Subject: I have found a CD that I think you would enjoy
Genres: Country, Pop
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Bridget S. (Vassar) from PLYMOUTH, IN
Reviewed on 4/23/2009...
Really good-definately Progressive Bluegrass, though. It sound very weird when Tony plays the bowed banjo. If you didn't know that it was a banjo, you never would figure it out! Best tune on the whole album in my opinion-Jeremy Reel.
Will There Be More . . .
Gary Popovich | Chesterfield, VA USA | 10/20/2000
(4 out of 5 stars)
"... from this talented quintet? Start with longtime playing partners (and Grisman alumni) Darol Anger and Mike Marshall, add a dash of guitar-master David Grier, pour on Tony Trishka's scintillating banjo stylings, and wrap it up with Todd Phillps' "spacey/solid" bass, and voila! an instant near-classic jam album. The compositions all come from the various band members (with the notable exception of Jimi Hendrix's "3rd Stone from the Sun, which is pretty high energy but somehow misses the mark) and lay out some wonderful melodic foundation - Marshall's "Hot Nickels" and Trishka's "Garlic & Sapphires" are my personal favorites, but almost every track is a keeper. The unsung hero of this effort may be Todd Phillips, who shifts from timekeeper to timewarper and back on numerous occasions without missing a beat. All of these guys have their own gigs, but I'd love to hear a followup!"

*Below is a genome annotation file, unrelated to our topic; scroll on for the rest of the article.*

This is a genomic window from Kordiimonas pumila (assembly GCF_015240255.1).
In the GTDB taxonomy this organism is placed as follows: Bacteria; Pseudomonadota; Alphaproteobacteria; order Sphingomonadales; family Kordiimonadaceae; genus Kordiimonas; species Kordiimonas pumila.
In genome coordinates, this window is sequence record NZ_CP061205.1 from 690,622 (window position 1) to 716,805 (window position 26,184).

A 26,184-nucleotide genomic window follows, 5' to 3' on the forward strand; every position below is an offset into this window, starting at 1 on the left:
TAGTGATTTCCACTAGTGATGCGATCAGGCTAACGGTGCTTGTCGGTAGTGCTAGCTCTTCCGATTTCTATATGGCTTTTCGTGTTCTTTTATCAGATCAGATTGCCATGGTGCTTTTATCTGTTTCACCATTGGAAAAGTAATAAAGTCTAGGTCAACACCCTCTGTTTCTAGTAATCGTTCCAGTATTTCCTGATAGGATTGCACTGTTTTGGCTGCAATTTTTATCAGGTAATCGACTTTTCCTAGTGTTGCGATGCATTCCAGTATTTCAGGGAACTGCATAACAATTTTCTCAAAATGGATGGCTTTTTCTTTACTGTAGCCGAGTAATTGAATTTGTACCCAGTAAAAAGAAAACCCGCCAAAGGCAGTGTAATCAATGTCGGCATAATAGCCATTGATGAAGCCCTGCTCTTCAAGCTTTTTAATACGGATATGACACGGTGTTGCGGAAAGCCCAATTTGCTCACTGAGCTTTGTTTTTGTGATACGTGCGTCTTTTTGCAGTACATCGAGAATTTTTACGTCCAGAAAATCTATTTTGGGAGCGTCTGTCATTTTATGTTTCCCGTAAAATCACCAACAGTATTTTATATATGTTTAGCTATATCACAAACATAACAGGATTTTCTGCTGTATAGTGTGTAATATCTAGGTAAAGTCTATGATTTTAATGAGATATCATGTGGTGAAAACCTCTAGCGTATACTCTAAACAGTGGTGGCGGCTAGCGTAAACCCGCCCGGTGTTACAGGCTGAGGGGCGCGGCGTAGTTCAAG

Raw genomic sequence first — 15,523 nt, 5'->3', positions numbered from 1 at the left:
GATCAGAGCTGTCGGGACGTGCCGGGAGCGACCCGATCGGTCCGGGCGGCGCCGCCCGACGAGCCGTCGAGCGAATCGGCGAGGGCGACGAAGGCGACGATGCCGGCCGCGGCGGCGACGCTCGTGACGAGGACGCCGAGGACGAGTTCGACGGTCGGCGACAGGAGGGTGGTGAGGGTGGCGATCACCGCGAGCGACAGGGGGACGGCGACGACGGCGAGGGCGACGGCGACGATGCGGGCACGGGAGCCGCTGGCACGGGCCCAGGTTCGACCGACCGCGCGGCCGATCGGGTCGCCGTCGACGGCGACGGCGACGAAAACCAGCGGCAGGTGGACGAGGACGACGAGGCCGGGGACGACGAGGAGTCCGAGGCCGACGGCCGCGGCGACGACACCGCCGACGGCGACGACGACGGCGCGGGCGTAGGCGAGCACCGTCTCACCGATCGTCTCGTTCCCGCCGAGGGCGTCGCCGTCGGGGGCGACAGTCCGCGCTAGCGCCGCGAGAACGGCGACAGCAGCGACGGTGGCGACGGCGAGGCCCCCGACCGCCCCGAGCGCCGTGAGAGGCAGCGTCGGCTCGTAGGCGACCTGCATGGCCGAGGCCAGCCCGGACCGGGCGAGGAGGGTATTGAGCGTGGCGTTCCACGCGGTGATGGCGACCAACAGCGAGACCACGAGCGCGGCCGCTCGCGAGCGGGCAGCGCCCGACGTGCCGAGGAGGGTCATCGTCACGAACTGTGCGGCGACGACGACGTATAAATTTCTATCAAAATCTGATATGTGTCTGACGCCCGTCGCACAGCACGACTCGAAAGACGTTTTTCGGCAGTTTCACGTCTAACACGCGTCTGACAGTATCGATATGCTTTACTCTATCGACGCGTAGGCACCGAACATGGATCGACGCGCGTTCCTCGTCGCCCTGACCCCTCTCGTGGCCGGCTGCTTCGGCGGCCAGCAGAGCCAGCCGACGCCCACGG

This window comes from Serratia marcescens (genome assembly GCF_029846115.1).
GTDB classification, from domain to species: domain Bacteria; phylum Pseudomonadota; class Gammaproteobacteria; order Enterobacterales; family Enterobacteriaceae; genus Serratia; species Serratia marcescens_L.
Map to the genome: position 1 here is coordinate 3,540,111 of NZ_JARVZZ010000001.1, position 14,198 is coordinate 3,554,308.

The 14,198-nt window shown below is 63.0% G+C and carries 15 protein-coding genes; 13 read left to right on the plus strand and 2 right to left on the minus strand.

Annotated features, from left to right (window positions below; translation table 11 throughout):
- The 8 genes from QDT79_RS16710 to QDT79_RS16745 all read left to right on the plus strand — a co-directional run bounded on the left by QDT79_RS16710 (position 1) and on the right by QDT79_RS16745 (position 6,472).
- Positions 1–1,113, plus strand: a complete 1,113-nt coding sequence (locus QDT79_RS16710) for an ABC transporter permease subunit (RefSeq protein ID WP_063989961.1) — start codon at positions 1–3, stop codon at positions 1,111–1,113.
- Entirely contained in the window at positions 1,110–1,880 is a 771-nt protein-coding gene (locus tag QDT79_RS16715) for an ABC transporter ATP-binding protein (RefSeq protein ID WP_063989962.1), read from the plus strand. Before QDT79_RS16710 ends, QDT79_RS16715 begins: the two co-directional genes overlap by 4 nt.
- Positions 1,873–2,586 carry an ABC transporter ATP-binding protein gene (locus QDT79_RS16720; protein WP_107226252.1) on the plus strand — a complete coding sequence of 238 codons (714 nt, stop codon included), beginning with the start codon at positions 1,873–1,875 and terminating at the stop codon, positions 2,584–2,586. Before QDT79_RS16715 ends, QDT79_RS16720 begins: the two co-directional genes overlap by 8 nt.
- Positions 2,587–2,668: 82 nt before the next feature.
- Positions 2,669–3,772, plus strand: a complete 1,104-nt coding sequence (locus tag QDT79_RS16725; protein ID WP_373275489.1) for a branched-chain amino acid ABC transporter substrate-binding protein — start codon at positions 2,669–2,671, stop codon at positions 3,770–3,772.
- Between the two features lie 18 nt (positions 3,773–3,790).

Too much lost in the translation
loce_the_wizard | Lilburn, GA USA | 11/01/2004
(3 out of 5 stars)
"I've always felt like too much was lost in the translation from performance to recording with bluegrass music and had hoped that Psychograss might enable me to transcend what I'm sure must be a flaw in how I hear music. If I were a musician, especially a competent one, then I think I would not have this problem, but "Like Minds" does not compel to change my position.
The band itself is a stellar array of acoustic virtuosos and the collective talent here is off the charts. They take turns leading the fray and then regrouping as collective, and while there is an undercurrent of experimentation and eclecticism, the music sounds too much the same throughout to my untrained ear.
I think I expected either more or a different energy, such as the rapid-fire pace of the Meat Purveyors, the oddball viewpoints from the Gourds, or the jazz phrasing from David Grisman.
All in all, there are some good moments here and the only real dog (and only cover song) is Hendrix's 3rd Stone from the Sun. But I'm never going to consider this a favorite CD.